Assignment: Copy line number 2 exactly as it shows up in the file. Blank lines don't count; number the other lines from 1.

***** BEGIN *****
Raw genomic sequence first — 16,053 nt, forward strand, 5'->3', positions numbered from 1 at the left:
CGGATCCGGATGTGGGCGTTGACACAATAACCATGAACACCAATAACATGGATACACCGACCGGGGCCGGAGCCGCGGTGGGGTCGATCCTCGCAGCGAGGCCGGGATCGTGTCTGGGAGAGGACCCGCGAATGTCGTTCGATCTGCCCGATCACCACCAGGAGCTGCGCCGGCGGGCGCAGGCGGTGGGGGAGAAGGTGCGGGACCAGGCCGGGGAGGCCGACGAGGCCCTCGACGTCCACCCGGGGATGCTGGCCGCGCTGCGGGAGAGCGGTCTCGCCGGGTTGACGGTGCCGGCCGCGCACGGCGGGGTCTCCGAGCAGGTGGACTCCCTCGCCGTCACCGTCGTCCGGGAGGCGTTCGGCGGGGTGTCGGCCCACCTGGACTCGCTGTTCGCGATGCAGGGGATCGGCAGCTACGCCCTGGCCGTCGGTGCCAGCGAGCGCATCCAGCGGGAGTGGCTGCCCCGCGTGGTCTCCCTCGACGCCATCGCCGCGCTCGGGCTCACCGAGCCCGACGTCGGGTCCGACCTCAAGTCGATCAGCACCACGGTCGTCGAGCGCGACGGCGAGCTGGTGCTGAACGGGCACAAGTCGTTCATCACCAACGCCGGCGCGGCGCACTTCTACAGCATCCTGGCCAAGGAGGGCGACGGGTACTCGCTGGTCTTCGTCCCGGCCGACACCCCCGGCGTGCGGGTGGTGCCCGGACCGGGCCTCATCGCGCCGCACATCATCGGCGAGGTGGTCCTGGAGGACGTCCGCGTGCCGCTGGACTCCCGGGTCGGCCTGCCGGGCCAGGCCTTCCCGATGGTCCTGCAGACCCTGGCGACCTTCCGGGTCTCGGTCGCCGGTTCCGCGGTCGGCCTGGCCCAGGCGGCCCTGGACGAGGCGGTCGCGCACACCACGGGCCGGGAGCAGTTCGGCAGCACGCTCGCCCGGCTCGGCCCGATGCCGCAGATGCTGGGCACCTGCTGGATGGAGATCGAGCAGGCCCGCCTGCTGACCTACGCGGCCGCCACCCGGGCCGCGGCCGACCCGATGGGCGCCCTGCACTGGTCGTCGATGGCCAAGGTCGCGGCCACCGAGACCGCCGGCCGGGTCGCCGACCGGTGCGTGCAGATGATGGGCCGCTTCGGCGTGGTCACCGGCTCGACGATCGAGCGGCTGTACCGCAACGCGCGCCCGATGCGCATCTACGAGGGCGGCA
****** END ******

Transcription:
CGGATCCGGATGTGGGCGTTGACACAATAACCATGAACACCAATAACATGGATACACCGACCGGGGCCGGAGCCGCGGTGGGGTCGATCCTCGCAGCGAGGCCGGGATCGTGTCTGGGAGAGGACCCGCGAATGTCGTTCGATCTGCCCGATCACCACCAGGAGCTGCGCCGGCGGGCGCAGGCGGTGGGGGAGAAGGTGCGGGACCAGGCCGGGGAGGCCGACGAGGCCCTCGACGTCCACCCGGGGATGCTGGCCGCGCTGCGGGAGAGCGGTCTCGCCGGGTTGACGGTGCCGGCCGCGCACGGCGGGGTCTCCGAGCAGGTGGACTCCCTCGCCGTCACCGTCGTCCGGGAGGCGTTCGGCGGGGTGTCGGCCCACCTGGACTCGCTGTTCGCGATGCAGGGGATCGGCAGCTACGCCCTGGCCGTCGGTGCCAGCGAGCGCATCCAGCGGGAGTGGCTGCCCCGCGTGGTCTCCCTCGACGCCATCGCCGCGCTCGGGCTCACCGAGCCCGACGTCGGGTCCGACCTCAAGTCGATCAGCACCACGGTCGTCGAGCGCGACGGCGAGCTGGTGCTGAACGGGCACAAGTCGTTCATCACCAACGCCGGCGCGGCGCACTTCTACAGCATCCTGGCCAAGGAGGGCGACGGGTACTCGCTGGTCTTCGTCCCGGCCGACACCCCCGGCGTGCGGGTGGTGCCCGGACCGGGCCTCATCGCGCCGCACATCATCGGCGAGGTGGTCCTGGAGGACGTCCGCGTGCCGCTGGACTCCCGGGTCGGCCTGCCGGGCCAGGCCTTCCCGATGGTCCTGCAGACCCTGGCGACCTTCCGGGTCTCGGTCGCCGGTTCCGCGGTCGGCCTGGCCCAGGCGGCCCTGGACGAGGCGGTCGCGCACACCACGGGCCGGGAGCAGTTCGGCAGCACGCTCGCCCGGCTCGGCCCGATGCCGCAGATGCTGGGCACCTGCTGGATGGAGATCGAGCAGGCCCGCCTGCTGACCTACGCGGCCGCCACCCGGGCCGCGGCCGACCCGATGGGCGCCCTGCACTGGTCGTCGATGGCCAAGGTCGCGGCCACCGAGACCGCCGGCCGGGTCGCCGACCGGTGCGTGCAGATGATGGGCCGCTTCGGCGTGGTCACCGGCTCGACGATCGAGCGGCTGTACCGCAACGCGCGCCCGATGCGCATCTACGAGGGCGGCA